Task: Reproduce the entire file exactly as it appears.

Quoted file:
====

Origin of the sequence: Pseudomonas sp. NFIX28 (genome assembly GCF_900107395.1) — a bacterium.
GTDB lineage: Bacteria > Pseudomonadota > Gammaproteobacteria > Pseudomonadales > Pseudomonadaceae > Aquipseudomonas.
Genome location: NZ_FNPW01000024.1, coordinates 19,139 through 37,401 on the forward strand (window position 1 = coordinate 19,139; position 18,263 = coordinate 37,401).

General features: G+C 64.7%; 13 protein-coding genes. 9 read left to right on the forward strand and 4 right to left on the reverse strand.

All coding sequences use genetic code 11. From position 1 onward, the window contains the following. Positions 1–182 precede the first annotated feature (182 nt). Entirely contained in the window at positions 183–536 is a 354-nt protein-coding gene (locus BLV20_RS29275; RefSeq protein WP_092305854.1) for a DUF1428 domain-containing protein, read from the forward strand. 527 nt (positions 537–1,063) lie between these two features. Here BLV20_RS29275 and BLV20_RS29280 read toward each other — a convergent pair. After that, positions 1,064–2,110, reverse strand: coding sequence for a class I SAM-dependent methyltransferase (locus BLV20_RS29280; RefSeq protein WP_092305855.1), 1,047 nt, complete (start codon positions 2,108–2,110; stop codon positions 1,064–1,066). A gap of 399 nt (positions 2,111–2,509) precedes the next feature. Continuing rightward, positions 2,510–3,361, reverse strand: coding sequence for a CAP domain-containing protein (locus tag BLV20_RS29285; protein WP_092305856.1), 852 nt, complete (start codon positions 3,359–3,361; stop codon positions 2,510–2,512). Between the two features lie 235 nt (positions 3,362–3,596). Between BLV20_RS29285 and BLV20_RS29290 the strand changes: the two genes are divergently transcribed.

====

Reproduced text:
Origin of the sequence: Pseudomonas sp. NFIX28 (genome assembly GCF_900107395.1) — a bacterium.
GTDB lineage: Bacteria > Pseudomonadota > Gammaproteobacteria > Pseudomonadales > Pseudomonadaceae > Aquipseudomonas.
Genome location: NZ_FNPW01000024.1, coordinates 19,139 through 37,401 on the forward strand (window position 1 = coordinate 19,139; position 18,263 = coordinate 37,401).

General features: G+C 64.7%; 13 protein-coding genes. 9 read left to right on the forward strand and 4 right to left on the reverse strand.

All coding sequences use genetic code 11. From position 1 onward, the window contains the following. Positions 1–182 precede the first annotated feature (182 nt). Entirely contained in the window at positions 183–536 is a 354-nt protein-coding gene (locus BLV20_RS29275; RefSeq protein WP_092305854.1) for a DUF1428 domain-containing protein, read from the forward strand. 527 nt (positions 537–1,063) lie between these two features. Here BLV20_RS29275 and BLV20_RS29280 read toward each other — a convergent pair. After that, positions 1,064–2,110, reverse strand: coding sequence for a class I SAM-dependent methyltransferase (locus BLV20_RS29280; RefSeq protein WP_092305855.1), 1,047 nt, complete (start codon positions 2,108–2,110; stop codon positions 1,064–1,066). A gap of 399 nt (positions 2,111–2,509) precedes the next feature. Continuing rightward, positions 2,510–3,361, reverse strand: coding sequence for a CAP domain-containing protein (locus tag BLV20_RS29285; protein WP_092305856.1), 852 nt, complete (start codon positions 3,359–3,361; stop codon positions 2,510–2,512). Between the two features lie 235 nt (positions 3,362–3,596). Between BLV20_RS29285 and BLV20_RS29290 the strand changes: the two genes are divergently transcribed.